Craps Gaming

Craps rules and betting part A: win line and odds

Written by Pai Yao

Craps is the one of the most exciting games in the casino. It is the one game where nearly everyone is in it together and looking for that one hot shooter who will control the dice for an hour. You should be warned that craps is not the easiest game to learn, but let’s have a look at the very basic strategy of ‘pass’ or ‘win’ line betting and how you can ‘bet behind the line’ for ‘true odds’.

A game of craps begins with the ‘come-out roll’ – the first roll. The most common bet at this stage is on the ‘pass line’ or as it is sometimes called the ‘win line’.

On the ‘come-out roll’ a throw of a 7 or 11 is a natural and wins straight away, getting paid at even money. If you throw a 2, 3 or 12 you instantly lose your bet. Throwing a 2, 3 or 12 is known as ‘craps’ so it’s a bit like baccarat in the sense that the name of the game is not actually a good thing for the player. If a shooter throws craps they are allowed to keep the dice (and put a new bet on the ‘pass line’). The dice won’t pass to a new shooter until the shooter ‘sevens-out’ (explained below).

But what happens when you hit one of the other numbers: 4, 5, 6, 8, 9 or 10? When you roll one of those numbers, you neither win nor lose yet, that number becomes your ‘point’ number. The goal of the game is now simple; you need to roll that number again before you roll a 7. For example, if you roll a 9 that becomes your point number and you now have to roll a 9 again before you roll a 7. If you roll a 9 you have hit the point number, you win your ‘pass line’ bet and you get to start the process again with a new pass line bet and a new come-out roll.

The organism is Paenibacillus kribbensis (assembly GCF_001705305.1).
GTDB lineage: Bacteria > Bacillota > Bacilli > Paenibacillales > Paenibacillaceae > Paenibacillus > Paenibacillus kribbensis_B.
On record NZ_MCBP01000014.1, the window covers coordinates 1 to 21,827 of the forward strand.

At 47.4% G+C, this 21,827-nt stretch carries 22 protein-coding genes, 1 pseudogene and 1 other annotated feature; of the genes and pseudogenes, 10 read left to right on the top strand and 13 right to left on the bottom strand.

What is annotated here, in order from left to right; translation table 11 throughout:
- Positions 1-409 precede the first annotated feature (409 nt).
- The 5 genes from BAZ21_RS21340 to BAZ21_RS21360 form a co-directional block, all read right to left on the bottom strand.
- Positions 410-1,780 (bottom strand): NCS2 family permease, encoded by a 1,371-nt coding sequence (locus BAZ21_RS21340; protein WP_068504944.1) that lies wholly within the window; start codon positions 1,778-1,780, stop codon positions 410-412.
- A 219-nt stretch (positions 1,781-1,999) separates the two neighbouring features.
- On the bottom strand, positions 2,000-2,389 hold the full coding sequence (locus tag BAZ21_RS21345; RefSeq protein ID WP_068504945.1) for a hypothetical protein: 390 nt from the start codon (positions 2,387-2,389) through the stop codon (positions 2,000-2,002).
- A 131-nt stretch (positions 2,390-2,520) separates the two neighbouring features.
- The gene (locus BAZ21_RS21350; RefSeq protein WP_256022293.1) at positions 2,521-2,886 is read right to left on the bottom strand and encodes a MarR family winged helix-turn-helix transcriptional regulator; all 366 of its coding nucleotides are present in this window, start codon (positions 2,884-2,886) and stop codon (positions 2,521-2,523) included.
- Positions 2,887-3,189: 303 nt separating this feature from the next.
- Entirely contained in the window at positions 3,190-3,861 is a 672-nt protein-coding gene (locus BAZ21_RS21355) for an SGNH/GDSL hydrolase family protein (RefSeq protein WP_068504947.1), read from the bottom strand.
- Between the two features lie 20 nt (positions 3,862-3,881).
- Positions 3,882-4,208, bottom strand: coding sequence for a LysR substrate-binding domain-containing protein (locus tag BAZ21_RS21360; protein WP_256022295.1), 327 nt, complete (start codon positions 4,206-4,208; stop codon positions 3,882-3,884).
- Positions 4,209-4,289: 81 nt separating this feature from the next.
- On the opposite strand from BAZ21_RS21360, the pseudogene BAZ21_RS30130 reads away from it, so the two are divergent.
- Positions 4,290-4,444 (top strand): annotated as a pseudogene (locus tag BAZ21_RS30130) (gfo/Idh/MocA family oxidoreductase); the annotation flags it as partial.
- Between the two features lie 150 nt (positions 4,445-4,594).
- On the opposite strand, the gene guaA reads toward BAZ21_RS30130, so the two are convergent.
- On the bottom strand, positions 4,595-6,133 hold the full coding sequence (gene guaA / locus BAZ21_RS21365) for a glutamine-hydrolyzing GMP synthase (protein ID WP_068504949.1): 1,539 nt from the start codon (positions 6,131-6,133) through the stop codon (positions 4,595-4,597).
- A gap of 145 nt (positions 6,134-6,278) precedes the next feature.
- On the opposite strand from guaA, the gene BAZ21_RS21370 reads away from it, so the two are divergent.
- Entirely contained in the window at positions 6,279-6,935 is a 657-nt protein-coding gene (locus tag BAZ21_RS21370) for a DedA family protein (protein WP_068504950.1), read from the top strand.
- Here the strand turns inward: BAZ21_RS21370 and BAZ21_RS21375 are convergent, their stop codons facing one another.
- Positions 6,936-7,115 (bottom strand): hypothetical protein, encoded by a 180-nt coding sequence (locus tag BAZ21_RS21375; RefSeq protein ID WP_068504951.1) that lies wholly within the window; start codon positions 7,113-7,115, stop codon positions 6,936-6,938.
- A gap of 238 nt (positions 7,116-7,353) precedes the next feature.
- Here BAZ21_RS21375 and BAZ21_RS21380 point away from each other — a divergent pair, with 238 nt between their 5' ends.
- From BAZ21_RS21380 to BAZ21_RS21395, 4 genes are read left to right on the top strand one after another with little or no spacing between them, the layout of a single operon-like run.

Craps is not the easiest game to learn

Craps is not the easiest game to learn

If you roll a 7 after a point has been established, you have ‘sevened-out’, your win line bet loses and that roll is over. The dice are then given to the next player to have their turn at throwing the dice. Once a ‘point’ is made don’t ever mention the number 7 as it is considered the worst of all luck. If you roll anything other than your point number or a 7, the roll doesn’t matter (for your win line bet, it might matter for other bets on the table) and you just roll again. 2, 3, 11 and 12 also mean nothing during this ‘point cycle’.

The initial bet put on the ‘pass’ or ‘win’ line are paid at even money. In addition to the ‘pass’ line bet, a player can ‘take odds’ which is a bet that is placed behind the players’ pass line bet. This bet can only be placed once a ‘point’ is established. When you watch a game of craps you will see people placing chips right behind their initial bets. Bets ‘behind the line’ are paid at true odds. That is, there is no house edge on this bet. The odds for ‘behind the line bets’ are different for each of the numbers and are paid as follows:

  • 6 and 8 pays 6 to 5
  • 5 and 9 pays 3 to 2
  • 4 and 10 pays 2 to 1

The odds you can take ‘behind the line’ vary from place to place. It is common in Las Vegas to get 3, 4, 5x odds, which means you can bet 3 times your initial pass line bet on the 4 and 10, 4 times your initial bet on the 5 and 9 and 5 times your initial bet on the 6 and 8. Other casinos might offer different amounts that you can bet ‘behind the line’ so this is one of the first questions you want to ask the casino staff before you start playing. If, for example, they offer 10x odds, you can bet up to 10 times your initial bet (on the ‘pass’ line) ‘behind the line’. This is always a great bet to take and is often called the best bet in the casino as the house is taking no edge on that particular bet. Some casino have even been known to offer 100x odds behind the line!